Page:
The two primary linkage options available for your multi-point latches are Rods and Cables. Each offers a different set of advantages and disadvantages.
If you're debating which is right for your application, here's a breakdown of our findings.
Rods are more common in multi-point latch applications for several reasons, but primarily because of their durability. They are generally stronger and more durable than cables. Financially, while the cost of the raw materials for rods and cables is very close, rods tend to be more economical than a complete cable system. Cables systems require more components for assembly, thus making them more complex and costly to use. Many companies will form rods on their own, which also can help to keep costs down.
While rods can be bent and formed to go around obstacles, such as the framing or other "guts" of the door, cables are generally much easier to use in those applications. Rods can also be bent to provide compression at latching points; however, bending rods adds cost to the operation and can potentially weaken it. Cables also have an inherent weakness at any crimping points. Cables have the advantage of being adjustable for tension, which is not possible with rods.
Rods vs. Cables Advantages/Disadvantages Summary:
- Used more commonly because they're stronger and more durable than cables
- Can be bent and formed more easily now than in the past, allowing them to be designed around obstacles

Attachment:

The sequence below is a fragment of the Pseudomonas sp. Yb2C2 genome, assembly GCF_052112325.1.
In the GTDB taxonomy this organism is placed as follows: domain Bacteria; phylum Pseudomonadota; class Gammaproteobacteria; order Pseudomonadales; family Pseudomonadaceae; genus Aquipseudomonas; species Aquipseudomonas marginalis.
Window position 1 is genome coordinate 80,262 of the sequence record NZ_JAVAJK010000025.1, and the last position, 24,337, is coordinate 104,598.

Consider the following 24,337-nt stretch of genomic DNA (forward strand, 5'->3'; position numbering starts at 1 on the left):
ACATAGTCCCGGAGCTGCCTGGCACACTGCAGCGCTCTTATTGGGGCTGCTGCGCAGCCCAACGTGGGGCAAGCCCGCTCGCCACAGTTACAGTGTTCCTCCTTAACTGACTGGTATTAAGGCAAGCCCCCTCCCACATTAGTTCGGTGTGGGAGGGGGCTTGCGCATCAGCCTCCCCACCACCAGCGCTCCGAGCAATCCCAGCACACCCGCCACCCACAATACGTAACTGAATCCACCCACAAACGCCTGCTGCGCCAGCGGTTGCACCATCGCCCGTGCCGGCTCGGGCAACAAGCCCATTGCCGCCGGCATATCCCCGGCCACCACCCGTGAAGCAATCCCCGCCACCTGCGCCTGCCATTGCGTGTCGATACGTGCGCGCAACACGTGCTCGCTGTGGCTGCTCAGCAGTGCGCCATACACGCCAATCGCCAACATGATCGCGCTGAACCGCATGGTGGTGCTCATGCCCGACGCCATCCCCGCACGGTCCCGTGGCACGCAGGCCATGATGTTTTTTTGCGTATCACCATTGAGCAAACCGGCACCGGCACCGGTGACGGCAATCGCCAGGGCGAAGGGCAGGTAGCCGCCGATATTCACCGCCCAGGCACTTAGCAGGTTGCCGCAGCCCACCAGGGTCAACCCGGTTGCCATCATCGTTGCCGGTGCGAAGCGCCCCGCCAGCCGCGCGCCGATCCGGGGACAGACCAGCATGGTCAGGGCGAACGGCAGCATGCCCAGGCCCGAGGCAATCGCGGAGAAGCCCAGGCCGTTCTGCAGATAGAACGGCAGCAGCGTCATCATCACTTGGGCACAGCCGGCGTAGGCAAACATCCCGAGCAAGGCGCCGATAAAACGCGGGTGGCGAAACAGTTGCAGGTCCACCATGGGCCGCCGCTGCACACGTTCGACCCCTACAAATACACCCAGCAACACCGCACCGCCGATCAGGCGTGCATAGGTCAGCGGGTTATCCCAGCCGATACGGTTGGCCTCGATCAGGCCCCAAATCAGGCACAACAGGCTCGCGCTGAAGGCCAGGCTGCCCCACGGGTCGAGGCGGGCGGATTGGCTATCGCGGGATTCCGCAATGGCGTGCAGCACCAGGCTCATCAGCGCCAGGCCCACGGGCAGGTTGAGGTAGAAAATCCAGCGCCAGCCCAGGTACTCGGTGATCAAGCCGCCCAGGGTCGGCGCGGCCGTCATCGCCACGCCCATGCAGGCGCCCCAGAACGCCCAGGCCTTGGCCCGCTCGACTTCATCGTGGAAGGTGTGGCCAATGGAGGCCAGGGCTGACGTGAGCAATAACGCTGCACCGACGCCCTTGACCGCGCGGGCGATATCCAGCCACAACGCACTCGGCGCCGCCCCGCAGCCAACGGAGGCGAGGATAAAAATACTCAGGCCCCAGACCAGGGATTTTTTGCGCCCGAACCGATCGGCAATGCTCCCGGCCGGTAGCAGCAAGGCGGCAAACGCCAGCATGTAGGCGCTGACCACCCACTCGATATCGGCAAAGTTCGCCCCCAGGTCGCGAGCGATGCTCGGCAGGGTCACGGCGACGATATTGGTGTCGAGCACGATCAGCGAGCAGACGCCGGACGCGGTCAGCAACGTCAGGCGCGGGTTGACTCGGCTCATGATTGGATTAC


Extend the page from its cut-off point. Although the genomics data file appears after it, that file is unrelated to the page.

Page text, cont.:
- They can be bent to provide compression at the latching points
- Rods are often more economical than cable systems
- If a door does have significant obstacles, rods would have to be bent around the obstacles, weakening the rod and adding cost to the operation
- Rods are also subject to rattling, therefore, can be quite noisy
- Bending can potentially weaken the rod
- They can more easily go around obstacles in the door such as the framing or other "guts" of the door
- They can be adjusted for tension whereas rods cannot - this is especially true when used with rotary latches which require adjustment more frequently than other latches
- Cables operate much more quietly than rods
- They are typically not as strong or durable as rods in that they're more susceptible to stretching, fraying, and breaking
- There is an inherent weakness in cables at any crimping points
- Cables are typically more complex than rods in that they require more components for assembly
- Cable systems tend to be more expensive than rods
The details of your processes will likely be the determining factor in the rods vs. cables debate for your applications. If you’re unsure which will work better for you, let Austin Hardware® be your guide. Our sales and engineering teams have seen and worked on hundreds of different multi-point latch applications.